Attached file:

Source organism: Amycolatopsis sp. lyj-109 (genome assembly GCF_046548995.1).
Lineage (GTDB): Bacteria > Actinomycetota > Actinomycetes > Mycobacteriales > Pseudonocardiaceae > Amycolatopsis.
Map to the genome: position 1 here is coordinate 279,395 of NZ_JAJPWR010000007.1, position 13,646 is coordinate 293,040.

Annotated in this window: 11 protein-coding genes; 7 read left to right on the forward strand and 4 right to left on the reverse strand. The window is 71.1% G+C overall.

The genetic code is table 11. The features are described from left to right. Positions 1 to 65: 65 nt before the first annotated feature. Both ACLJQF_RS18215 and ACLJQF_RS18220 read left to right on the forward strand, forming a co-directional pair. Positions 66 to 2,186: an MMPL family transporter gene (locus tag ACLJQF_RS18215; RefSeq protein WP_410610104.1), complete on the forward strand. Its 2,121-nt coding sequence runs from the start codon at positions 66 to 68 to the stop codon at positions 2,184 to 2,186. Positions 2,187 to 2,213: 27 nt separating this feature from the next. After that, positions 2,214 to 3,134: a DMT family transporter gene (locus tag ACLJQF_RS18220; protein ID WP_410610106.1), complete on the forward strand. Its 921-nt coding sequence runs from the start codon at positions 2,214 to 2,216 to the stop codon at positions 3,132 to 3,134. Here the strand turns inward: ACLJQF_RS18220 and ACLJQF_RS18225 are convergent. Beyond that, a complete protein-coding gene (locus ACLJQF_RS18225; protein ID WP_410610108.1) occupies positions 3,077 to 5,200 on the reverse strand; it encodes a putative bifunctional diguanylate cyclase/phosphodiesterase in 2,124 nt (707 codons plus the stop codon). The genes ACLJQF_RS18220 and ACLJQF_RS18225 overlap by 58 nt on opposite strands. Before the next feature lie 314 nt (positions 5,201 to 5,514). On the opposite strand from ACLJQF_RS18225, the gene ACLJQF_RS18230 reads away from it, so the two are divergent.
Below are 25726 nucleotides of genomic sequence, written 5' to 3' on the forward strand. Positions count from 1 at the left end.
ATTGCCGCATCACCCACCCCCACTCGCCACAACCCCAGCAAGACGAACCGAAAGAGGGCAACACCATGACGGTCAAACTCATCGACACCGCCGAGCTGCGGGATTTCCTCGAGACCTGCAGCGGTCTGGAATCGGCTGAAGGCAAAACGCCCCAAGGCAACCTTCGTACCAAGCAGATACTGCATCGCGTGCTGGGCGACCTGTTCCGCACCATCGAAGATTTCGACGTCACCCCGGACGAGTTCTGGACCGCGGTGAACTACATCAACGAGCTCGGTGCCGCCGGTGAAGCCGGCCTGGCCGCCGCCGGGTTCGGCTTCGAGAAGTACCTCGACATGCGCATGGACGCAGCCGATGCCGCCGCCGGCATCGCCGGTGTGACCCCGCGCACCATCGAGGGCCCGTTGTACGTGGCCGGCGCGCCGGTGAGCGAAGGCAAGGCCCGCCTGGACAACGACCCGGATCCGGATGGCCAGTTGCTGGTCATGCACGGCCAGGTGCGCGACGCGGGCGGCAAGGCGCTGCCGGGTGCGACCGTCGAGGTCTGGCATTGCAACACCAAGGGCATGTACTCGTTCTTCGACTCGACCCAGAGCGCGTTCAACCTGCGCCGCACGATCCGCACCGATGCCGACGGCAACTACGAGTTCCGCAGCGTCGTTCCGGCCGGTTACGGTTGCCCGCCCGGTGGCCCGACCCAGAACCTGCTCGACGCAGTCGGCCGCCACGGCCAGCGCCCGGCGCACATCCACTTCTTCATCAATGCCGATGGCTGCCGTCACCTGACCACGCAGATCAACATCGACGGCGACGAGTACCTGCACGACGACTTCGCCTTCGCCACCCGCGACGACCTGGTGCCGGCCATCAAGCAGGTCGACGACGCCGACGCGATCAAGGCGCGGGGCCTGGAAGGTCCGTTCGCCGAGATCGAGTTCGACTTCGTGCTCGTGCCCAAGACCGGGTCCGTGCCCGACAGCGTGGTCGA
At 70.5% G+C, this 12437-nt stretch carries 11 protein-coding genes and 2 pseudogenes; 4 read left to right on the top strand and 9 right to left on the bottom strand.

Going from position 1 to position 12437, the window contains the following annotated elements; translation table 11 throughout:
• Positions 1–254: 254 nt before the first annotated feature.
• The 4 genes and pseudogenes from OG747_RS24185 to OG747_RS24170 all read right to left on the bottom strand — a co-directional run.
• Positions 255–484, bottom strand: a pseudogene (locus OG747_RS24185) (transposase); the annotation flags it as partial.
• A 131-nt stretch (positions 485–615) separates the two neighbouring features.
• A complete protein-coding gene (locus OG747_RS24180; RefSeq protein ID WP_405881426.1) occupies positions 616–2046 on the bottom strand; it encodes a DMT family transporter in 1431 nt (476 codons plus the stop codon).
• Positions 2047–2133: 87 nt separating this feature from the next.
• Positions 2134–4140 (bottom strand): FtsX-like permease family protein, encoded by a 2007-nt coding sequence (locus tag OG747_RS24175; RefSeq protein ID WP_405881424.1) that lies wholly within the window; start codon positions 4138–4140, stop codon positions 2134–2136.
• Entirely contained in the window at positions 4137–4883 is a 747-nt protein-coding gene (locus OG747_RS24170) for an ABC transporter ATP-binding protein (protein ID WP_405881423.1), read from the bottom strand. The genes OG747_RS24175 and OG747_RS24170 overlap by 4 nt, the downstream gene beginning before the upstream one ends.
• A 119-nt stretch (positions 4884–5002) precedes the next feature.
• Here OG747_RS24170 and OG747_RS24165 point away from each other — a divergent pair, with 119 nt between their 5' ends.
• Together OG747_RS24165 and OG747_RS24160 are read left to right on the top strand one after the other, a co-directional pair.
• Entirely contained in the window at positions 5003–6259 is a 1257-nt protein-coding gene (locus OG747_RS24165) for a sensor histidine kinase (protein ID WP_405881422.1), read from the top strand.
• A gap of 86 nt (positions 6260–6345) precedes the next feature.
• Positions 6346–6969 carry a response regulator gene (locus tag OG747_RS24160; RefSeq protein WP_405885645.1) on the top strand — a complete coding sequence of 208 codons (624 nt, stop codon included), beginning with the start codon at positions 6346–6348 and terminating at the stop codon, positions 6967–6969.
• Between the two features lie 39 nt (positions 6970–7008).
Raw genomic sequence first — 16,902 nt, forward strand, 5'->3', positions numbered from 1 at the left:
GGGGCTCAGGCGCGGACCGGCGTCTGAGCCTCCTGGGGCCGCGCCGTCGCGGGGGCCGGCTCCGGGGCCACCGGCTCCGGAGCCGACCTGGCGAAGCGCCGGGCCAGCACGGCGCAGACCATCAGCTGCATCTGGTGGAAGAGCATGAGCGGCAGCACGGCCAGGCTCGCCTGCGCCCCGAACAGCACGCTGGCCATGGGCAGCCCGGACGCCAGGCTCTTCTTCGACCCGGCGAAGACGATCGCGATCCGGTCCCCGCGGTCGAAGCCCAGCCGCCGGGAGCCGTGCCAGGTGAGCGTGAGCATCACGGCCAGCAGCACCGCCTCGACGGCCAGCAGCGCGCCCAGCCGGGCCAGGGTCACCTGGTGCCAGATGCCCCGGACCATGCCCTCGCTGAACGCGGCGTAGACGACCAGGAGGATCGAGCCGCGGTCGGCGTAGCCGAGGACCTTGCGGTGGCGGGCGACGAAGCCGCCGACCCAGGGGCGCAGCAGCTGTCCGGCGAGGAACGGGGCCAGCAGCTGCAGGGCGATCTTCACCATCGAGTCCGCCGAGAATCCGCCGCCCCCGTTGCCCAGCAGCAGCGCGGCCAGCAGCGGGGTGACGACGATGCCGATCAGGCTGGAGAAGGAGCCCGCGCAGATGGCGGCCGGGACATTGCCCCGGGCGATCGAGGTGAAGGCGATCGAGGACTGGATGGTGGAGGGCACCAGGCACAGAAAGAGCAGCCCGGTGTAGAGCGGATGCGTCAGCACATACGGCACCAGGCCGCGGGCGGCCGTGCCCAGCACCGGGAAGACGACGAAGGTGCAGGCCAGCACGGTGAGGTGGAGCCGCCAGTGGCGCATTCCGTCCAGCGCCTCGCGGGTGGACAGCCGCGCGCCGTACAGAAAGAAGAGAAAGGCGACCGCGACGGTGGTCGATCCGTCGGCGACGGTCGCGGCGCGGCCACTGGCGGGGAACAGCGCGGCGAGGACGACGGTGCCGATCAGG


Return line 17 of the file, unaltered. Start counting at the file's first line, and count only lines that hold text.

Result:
• Entirely contained in the window at positions 4137–4883 is a 747-nt protein-coding gene (locus OG747_RS24170) for an ABC transporter ATP-binding protein (protein ID WP_405881423.1), read from the bottom strand. The genes OG747_RS24175 and OG747_RS24170 overlap by 4 nt, the downstream gene beginning before the upstream one ends.